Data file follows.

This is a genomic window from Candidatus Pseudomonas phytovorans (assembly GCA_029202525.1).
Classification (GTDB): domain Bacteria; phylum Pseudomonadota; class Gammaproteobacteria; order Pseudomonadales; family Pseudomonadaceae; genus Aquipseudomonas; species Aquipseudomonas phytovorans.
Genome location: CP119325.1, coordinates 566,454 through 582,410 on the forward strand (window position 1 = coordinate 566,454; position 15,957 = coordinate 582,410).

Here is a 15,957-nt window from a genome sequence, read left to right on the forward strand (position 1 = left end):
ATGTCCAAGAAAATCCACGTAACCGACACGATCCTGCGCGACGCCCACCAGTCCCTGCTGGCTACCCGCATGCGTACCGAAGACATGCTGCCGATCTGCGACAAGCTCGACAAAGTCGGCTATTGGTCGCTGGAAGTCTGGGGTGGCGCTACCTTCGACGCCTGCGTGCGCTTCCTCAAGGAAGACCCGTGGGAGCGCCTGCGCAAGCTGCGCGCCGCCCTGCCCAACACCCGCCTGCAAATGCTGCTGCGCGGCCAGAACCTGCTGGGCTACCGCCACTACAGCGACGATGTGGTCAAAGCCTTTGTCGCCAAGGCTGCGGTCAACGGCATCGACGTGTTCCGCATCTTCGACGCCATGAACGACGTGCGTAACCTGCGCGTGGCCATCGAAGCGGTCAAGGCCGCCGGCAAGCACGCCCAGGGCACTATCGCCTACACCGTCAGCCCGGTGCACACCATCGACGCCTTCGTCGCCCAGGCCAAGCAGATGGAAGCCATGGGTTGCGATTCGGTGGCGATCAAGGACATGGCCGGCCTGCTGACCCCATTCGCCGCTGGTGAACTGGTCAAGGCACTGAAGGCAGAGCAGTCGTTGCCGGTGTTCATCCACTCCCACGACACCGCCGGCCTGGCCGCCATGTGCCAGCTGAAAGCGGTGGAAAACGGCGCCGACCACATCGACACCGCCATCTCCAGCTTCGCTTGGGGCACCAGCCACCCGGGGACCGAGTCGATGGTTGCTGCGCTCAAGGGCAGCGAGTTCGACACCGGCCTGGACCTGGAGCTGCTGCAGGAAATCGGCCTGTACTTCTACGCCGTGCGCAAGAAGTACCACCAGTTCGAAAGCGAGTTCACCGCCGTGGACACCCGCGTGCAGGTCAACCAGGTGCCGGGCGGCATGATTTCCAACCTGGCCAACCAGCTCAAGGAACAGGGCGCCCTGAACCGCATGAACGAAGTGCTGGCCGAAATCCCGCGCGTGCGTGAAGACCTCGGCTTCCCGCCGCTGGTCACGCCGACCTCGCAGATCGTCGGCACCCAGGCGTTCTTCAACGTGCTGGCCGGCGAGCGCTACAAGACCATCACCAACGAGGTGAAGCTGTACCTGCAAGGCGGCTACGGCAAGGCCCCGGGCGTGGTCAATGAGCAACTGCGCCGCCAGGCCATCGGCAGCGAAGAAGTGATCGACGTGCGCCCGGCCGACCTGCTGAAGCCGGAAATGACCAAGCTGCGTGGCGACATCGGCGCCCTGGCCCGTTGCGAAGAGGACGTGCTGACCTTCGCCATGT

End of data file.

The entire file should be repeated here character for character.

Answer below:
This is a genomic window from Candidatus Pseudomonas phytovorans (assembly GCA_029202525.1).
Classification (GTDB): domain Bacteria; phylum Pseudomonadota; class Gammaproteobacteria; order Pseudomonadales; family Pseudomonadaceae; genus Aquipseudomonas; species Aquipseudomonas phytovorans.
Genome location: CP119325.1, coordinates 566,454 through 582,410 on the forward strand (window position 1 = coordinate 566,454; position 15,957 = coordinate 582,410).

Here is a 15,957-nt window from a genome sequence, read left to right on the forward strand (position 1 = left end):
ATGTCCAAGAAAATCCACGTAACCGACACGATCCTGCGCGACGCCCACCAGTCCCTGCTGGCTACCCGCATGCGTACCGAAGACATGCTGCCGATCTGCGACAAGCTCGACAAAGTCGGCTATTGGTCGCTGGAAGTCTGGGGTGGCGCTACCTTCGACGCCTGCGTGCGCTTCCTCAAGGAAGACCCGTGGGAGCGCCTGCGCAAGCTGCGCGCCGCCCTGCCCAACACCCGCCTGCAAATGCTGCTGCGCGGCCAGAACCTGCTGGGCTACCGCCACTACAGCGACGATGTGGTCAAAGCCTTTGTCGCCAAGGCTGCGGTCAACGGCATCGACGTGTTCCGCATCTTCGACGCCATGAACGACGTGCGTAACCTGCGCGTGGCCATCGAAGCGGTCAAGGCCGCCGGCAAGCACGCCCAGGGCACTATCGCCTACACCGTCAGCCCGGTGCACACCATCGACGCCTTCGTCGCCCAGGCCAAGCAGATGGAAGCCATGGGTTGCGATTCGGTGGCGATCAAGGACATGGCCGGCCTGCTGACCCCATTCGCCGCTGGTGAACTGGTCAAGGCACTGAAGGCAGAGCAGTCGTTGCCGGTGTTCATCCACTCCCACGACACCGCCGGCCTGGCCGCCATGTGCCAGCTGAAAGCGGTGGAAAACGGCGCCGACCACATCGACACCGCCATCTCCAGCTTCGCTTGGGGCACCAGCCACCCGGGGACCGAGTCGATGGTTGCTGCGCTCAAGGGCAGCGAGTTCGACACCGGCCTGGACCTGGAGCTGCTGCAGGAAATCGGCCTGTACTTCTACGCCGTGCGCAAGAAGTACCACCAGTTCGAAAGCGAGTTCACCGCCGTGGACACCCGCGTGCAGGTCAACCAGGTGCCGGGCGGCATGATTTCCAACCTGGCCAACCAGCTCAAGGAACAGGGCGCCCTGAACCGCATGAACGAAGTGCTGGCCGAAATCCCGCGCGTGCGTGAAGACCTCGGCTTCCCGCCGCTGGTCACGCCGACCTCGCAGATCGTCGGCACCCAGGCGTTCTTCAACGTGCTGGCCGGCGAGCGCTACAAGACCATCACCAACGAGGTGAAGCTGTACCTGCAAGGCGGCTACGGCAAGGCCCCGGGCGTGGTCAATGAGCAACTGCGCCGCCAGGCCATCGGCAGCGAAGAAGTGATCGACGTGCGCCCGGCCGACCTGCTGAAGCCGGAAATGACCAAGCTGCGTGGCGACATCGGCGCCCTGGCCCGTTGCGAAGAGGACGTGCTGACCTTCGCCATGT